This blog is intended to go along with Population: An Introduction to Concepts and Issues, by John R. Weeks, published by Cengage Learning. The latest edition is the 12th (it came out in 2015), but this blog is meant to complement any edition of the book by showing the way in which demographic issues are regularly in the news.

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Wednesday, June 19, 2013

Ireland Takes Some Baby Steps Toward Reproductive Rights

Ireland has had one of the most restrictive anti-abortion laws of any developed nation for a long time--no abortion, any time, for any reason. In February of this year, the Economist put the situation into its current context:
THE Irish Supreme Court ruled 21 years ago that abortion was legal if the risk that pregnancy might prompt suicide put the life of a woman in grave danger. The case involved a sexually abused and suicidal teenager whom the lower courts stopped from travelling to England for an abortion, a decision the Supreme Court reversed. Yet successive governments ignored the court’s decision. Ireland still has one of the rich world’s most restrictive abortion regimes. Every year over 4,000 Irish women go to Britain to terminate their pregnancies: a British solution to an Irish problem.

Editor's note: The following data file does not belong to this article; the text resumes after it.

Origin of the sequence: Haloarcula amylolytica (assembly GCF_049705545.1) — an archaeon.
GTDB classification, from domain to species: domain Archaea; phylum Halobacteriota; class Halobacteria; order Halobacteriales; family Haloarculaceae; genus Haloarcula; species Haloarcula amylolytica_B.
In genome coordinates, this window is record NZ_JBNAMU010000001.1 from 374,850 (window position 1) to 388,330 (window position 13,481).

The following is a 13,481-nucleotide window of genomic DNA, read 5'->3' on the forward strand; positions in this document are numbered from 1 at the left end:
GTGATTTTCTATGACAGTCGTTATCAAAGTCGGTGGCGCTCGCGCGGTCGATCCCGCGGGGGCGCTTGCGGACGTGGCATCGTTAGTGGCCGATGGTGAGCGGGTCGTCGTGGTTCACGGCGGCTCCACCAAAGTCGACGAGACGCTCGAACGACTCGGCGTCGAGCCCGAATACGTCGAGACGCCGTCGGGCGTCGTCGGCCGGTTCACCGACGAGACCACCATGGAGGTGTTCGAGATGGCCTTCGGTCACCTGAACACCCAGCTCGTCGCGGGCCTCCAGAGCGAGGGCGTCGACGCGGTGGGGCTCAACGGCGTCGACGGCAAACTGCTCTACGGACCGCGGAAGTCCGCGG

Three years ago, however, the European Court of Human Rights embarrassed the politicians into taking action by calling on Ireland to clarify its abortion law. More recently, the debate was reignited by an international outcry when an Indian-born dentist died in a Galway hospital after a miscarriage, despite her repeated requests for an abortion.
Yesterday's New York Times reports that the Irish Parliament finally is poised to pass a law that will, for the first time in Irish history, allow abortion under at least some circumstances:
The measure, called the Protection of Life During Pregnancy Bill 2013, would allow for an abortion when the life of the mother was threatened or if there was a possibility of suicide.
While this is obviously still very restrictive, it is clearly a step in the right direction, and stands in stark contrast to the many Republican Party legislators in the US who would prefer the old Irish way.

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